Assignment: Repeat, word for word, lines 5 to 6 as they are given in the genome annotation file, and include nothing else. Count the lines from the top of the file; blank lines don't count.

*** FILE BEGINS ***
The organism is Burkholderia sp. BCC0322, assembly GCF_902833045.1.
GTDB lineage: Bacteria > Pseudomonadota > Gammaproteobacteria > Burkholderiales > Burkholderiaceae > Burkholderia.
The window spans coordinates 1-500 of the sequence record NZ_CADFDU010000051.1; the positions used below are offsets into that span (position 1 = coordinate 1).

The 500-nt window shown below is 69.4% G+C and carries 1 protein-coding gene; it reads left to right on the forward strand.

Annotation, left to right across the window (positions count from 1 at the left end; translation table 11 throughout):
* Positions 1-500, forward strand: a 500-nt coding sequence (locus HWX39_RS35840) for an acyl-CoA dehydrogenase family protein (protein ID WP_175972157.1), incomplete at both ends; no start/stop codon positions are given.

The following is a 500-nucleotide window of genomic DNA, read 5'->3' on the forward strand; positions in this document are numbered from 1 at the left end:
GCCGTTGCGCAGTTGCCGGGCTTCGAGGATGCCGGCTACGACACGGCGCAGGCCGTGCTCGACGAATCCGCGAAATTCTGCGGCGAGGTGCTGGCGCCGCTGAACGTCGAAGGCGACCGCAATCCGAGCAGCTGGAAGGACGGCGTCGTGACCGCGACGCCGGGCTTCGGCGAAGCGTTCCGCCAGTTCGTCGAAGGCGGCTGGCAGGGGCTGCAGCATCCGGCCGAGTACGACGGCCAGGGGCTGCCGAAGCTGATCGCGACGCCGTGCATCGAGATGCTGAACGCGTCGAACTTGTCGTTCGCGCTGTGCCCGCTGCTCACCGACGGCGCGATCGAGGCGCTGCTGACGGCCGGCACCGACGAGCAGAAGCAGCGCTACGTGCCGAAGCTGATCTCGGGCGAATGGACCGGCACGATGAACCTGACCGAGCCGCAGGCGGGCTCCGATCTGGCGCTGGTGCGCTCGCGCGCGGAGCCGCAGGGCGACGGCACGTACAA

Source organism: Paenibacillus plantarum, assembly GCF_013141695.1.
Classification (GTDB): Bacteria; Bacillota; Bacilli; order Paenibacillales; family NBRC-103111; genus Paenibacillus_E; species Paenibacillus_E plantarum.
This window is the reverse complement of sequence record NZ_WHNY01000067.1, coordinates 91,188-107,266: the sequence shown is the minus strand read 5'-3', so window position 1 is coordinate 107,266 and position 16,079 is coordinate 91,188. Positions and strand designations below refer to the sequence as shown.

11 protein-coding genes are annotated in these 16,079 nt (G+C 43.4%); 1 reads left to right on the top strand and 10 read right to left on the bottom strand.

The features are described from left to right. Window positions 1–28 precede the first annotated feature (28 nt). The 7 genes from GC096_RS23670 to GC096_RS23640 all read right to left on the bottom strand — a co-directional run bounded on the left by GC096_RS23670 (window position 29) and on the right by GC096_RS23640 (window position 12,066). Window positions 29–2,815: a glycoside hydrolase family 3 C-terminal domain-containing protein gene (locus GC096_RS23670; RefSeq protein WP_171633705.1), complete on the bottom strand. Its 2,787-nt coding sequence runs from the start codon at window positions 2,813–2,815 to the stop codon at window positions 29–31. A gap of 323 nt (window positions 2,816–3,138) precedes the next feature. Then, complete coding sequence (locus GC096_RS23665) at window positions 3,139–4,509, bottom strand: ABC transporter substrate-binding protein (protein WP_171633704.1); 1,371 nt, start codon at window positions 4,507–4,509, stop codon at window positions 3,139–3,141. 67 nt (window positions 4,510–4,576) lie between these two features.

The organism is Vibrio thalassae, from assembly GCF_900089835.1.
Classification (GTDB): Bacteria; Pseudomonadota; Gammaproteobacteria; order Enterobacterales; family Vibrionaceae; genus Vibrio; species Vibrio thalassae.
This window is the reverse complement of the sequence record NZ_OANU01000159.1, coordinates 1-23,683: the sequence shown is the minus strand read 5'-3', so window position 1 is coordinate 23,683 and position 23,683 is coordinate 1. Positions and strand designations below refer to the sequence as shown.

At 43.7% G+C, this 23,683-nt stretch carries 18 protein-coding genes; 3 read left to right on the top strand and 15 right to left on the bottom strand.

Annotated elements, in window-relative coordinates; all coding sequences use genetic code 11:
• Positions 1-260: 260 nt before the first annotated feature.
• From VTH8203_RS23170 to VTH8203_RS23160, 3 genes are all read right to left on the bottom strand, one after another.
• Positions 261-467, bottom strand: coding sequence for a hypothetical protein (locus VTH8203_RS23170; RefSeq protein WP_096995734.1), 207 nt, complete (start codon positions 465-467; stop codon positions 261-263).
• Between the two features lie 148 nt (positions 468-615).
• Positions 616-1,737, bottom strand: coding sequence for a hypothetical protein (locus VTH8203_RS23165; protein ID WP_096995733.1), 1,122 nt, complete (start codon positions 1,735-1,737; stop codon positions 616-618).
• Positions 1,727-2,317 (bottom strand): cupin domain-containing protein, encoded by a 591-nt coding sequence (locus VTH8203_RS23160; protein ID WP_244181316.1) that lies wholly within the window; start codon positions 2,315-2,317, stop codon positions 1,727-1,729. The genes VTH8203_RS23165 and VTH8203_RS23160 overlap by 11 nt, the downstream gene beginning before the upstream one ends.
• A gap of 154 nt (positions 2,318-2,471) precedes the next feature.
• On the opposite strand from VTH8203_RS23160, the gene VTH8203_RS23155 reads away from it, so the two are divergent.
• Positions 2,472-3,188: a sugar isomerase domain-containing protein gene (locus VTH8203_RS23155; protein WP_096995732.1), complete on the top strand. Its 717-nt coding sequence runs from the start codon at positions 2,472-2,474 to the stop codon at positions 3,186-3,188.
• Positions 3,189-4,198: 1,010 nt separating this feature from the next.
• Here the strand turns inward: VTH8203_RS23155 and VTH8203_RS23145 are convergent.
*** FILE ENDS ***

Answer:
Annotation, left to right across the window (positions count from 1 at the left end; translation table 11 throughout):
* Positions 1-500, forward strand: a 500-nt coding sequence (locus HWX39_RS35840) for an acyl-CoA dehydrogenase family protein (protein ID WP_175972157.1), incomplete at both ends; no start/stop codon positions are given.